CAPE TOWN - Dane Paterson had a childhood dream. He wanted to play at Newlands.
There was only one problem. Paterson was referring to the stadium on the other side of the railway line, where his old school mate Cheslin Kolbe was running rings around the opposition up until very recently.
Like with many other kids growing up in Cape Town’s northern suburbs, rugby is king. And the passion for the oval ball only grew further at Brackenfell High where Paterson was a talented fullback armed with a big boot.
But somehow cricket always got in the way. From the moment Paterson was selected for the Western Province Khaya Majola Week U/19 team, the script was pretty much written.
He would get to play at Newlands, every week in fact for the Cape Cobras, and go on to make his Proteas international debut there, but it will always be his second love.
“Yeah, I love my rugby. I always have and always will. I even considered playing in the off-season but there’s always an Emerging Tour, a SA ‘A’ tour or something coming up. The risk of injury is also quite high, so I think I’ve finally made peace that it is not going to happen and that I need to pack away my boots for good,” Paterson said.
Paterson’s change of heart will certainly be comforting for the Bloem City Blazers, particularly after the Hong Kong-owned team recently forked out $135 000 (approximately R1.8 million) to secure the pace bowler’s signature for the inaugural Global T20 League.
For a player who has shared a Cobras dressing-room for years with IPL superstars like Kieron Pollard, Hashim Amla, Dale Steyn and JP Duminy without ever being envious of their riches, it is just reward.
Initially Paterson did not want to believe that he had been picked up so early. Playing for South Western Districts in the Africa T20 Cup at Willowmore Park while the draft was taking place in Cape Town, the four-cap Protea started hearing murmurs from the sidelines.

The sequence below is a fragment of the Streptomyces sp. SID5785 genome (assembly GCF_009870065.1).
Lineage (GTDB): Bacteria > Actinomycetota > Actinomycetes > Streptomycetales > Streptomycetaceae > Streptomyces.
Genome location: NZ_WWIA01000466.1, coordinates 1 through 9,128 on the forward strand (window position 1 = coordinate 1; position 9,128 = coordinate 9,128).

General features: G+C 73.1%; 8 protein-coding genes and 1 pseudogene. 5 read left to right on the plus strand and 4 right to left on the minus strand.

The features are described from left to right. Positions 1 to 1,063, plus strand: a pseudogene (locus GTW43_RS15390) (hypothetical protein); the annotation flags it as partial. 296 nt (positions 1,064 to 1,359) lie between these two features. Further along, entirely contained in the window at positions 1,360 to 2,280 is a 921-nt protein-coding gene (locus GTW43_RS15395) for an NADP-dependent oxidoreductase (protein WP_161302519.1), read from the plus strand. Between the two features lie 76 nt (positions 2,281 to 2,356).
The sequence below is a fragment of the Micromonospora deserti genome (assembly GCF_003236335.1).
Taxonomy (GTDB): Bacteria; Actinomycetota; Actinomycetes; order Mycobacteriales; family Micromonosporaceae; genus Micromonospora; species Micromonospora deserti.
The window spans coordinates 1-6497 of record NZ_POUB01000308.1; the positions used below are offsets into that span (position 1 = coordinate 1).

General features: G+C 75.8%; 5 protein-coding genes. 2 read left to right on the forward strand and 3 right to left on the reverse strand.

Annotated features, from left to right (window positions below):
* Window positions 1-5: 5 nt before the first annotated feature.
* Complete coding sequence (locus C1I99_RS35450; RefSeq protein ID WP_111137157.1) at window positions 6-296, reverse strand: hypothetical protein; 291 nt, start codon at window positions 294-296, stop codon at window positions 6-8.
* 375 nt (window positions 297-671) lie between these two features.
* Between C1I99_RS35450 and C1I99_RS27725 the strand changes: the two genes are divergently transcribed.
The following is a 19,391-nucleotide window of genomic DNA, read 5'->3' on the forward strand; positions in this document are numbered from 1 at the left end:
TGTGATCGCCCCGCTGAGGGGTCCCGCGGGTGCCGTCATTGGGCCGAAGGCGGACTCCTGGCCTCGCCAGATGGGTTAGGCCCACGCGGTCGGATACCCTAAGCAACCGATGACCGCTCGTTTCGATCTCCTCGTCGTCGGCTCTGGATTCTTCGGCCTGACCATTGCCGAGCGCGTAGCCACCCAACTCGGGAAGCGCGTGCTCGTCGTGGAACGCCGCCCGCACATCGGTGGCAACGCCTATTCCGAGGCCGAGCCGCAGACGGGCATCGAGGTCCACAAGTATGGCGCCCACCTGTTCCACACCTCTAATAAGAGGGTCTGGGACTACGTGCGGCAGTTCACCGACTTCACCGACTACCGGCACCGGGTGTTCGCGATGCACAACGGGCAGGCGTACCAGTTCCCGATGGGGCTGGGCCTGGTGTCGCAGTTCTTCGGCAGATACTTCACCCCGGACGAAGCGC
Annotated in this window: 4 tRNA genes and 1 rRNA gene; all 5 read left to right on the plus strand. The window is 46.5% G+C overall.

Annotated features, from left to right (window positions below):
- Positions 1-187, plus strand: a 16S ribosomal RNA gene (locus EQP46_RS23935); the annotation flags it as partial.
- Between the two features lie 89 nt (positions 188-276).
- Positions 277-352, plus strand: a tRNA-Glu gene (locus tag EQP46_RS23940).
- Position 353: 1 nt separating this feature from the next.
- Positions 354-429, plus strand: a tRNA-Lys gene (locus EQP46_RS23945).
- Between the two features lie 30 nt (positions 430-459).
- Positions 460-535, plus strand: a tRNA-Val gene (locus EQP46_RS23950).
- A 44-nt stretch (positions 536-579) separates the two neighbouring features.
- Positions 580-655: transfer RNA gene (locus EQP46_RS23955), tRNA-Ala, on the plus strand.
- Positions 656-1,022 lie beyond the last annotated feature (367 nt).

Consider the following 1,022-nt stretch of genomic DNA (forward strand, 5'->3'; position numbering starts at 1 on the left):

“I was on the field, so I didn’t follow it online or anything. It was only when Qaasim Adams (his long-time United and Cobras teammate) started screaming from the sidelines that I was made aware of anything.
“I still didn’t take any notice because I was trying to get through an over. But then Aviwe Mgjima and Jason Smith started shouting from the dressing-room too. I actually told them to ‘stuff off’ because they were distracting me. It was only after the groundsman told me at the completion of the innings that I believed what had happened!”
The past eight months have been a rollercoaster of emotions for the Northpine resident. The New Year was welcomed with a Proteas T20 debut against Sri Lanka in the series-decider, but the occasion proved too much.
Renowned for his death-bowling skills and calmness under pressure in domestic cricket, Paterson did not do his talents justice as he failed to defend 11 runs in the final over as Sri Lanka secured their first series win of any kind in South Africa.
Only after working intensively with bowling mentor Charl Langeveldt in the nets on the Proteas’ tour of New Zealand were there signs that Paterson was regaining his confidence.
A solid comeback performance in the sole T20 against the Black Caps in Auckland followed before Paterson was the standout seam bowler for the South Africa A side on their tour of England.
The jury, though, remained out on whether Paterson could perform the thankless death-bowling job consistently under pressure at the highest level for the Proteas.
Two consecutive nerveless displays in the England series, including a brilliant haul of 4/24 in the final T20I at Cardiff, was an emphatic statement of Paterson’s credentials.
“I felt I let down a lot of people, but especially myself with my performance on debut. I knew I was much better than that. And that’s all I wanted to show the people of South Africa, that I wasn’t that bad,” Paterson explained.
“I work very hard on my skills. When I started out I watched ‘Langes’ for hours. I just took notice of how he went about his business and all the extra work he always put in.
“I try to do that now by always staying on after training, so that I can work on my skills. I don’t like bowling at cones. I prefer a batsman because that’s a moving target. Cones don’t move around the crease like a batsman does.”
It seems like everything is moving in the right direction for Paterson again with the 2019 World Cup in England the obvious destination.
He’s not too fazed about that just yet - simply ‘wanting to do well for the Cobras and the Blazers’ - but there’s no doubt the new “Million-Rand Man” of South African cricket will not be lacing up those rugby boots anytime soon.